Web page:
In this randomized prospective study, we evaluated the effect of receipt of four product combinations on frequent intravaginal cleansing: the diaphragm with candidate microbicide gel (Acidform), the diaphragm with placebo gel (HEC), Acidform alone, and HEC alone. We found that women whose gel was viscous and delivered by a diaphragm (i.e., women in the Acidform-diaphragm group) were most successful in avoiding frequent intravaginal cleansing during the study. Other predictors of frequent cleansing included living in coastal areas of Madagascar (Mahajanga, Toamasina, and Antsiranana), reporting frequent intravaginal cleansing at enrollment, and reporting high coital frequency during the study; cohabiting with a male partner was inversely related to frequent cleansing.
Little has been published about intravaginal practices in Madagascar. A mixed-method study conducted among sex workers in Antananarivo, Toamasina, and Mahajanga revealed that participants generally cleansed intravaginally with their forefinger and water whenever they bathed and between clients.24
A qualitative study conducted at a public clinic in Antananarivo28
found that women considered intravaginal cleansing necessary to remove impurities before and after sex. Additionally, women believed that their male partners would be displeased if they failed to cleanse before sex. In the present study, anecdotal reports from the field revealed that some women found the added moisture from study gels uncomfortable and that some were concerned that men would confuse the gels with ejaculate from previous partners.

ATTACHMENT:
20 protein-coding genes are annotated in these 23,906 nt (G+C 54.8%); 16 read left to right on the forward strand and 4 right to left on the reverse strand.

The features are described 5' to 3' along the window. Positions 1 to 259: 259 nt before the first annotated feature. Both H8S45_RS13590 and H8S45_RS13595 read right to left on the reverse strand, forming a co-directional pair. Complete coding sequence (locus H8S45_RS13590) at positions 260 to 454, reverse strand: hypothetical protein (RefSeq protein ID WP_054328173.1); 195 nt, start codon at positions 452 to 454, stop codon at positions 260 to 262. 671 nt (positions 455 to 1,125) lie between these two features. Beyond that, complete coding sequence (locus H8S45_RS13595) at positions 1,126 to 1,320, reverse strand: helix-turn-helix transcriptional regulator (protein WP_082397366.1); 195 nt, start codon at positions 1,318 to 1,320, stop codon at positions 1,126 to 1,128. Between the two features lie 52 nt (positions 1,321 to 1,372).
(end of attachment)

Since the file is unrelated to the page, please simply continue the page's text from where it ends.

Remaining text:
We consider it likely that the presence of a diaphragm and the physical characteristics of the gels influenced women's choices about intravaginal cleansing. Gels may have been sensed as moisture or wetness, and vaginal cleansing may have been motivated by the volume of gel that was present; that is, as more gel accumulated in the vagina, women may have experienced a greater compulsion to cleanse despite having been instructed not to do so. In the two diaphragm-gel groups, there would have been comparatively less gel in the vagina, and we would therefore expect less cleansing. Nevertheless, we observed lower levels of cleansing in the Acidform-diaphragm group but not in the HEC-diaphragm group. HEC is less viscous than Acidform, and it may have been more likely to leak around the edges of the diaphragm. Thus, it is possible that women in the HEC-diaphragm group were exposed to more gel on the exterior (noncervix) side of the diaphragm and more often sensed an unacceptable degree of moisture or wetness compared to women in the Acidform-diaphragm group. In summary, women in the Acidform-diaphragm group may have been least likely to reach the point where an unacceptable amount of gel had accumulated, and this may explain why Acidform-diaphragm participants had the lowest odds of frequent intravaginal cleansing during the study.
We considered alternative explanations for our finding that receipt of a diaphragm with Acidform was inversely associated with frequent intravaginal cleansing. These included differential adherence, differential condom use, and differing expectations of product efficacy. As we reported previously,25
the Acidform-diaphragm group reported somewhat higher levels of study product use during sex (compared to the control group of HEC alone). Nevertheless, the results of our sensitivity analysis do not support differential adherence as an explanation for our findings. The sensitivity analysis replicated the final model of intravaginal cleansing but included only weeks of follow-up during which women reported 100% adherence to study regimens. Results were similar to those of the main analysis: when self-reported adherence was optimal, the inverse association between receipt of diaphragm with Acidform and frequent cleansing remained.
The literature suggests an inverse association between condom use and intravaginal cleansing.21,29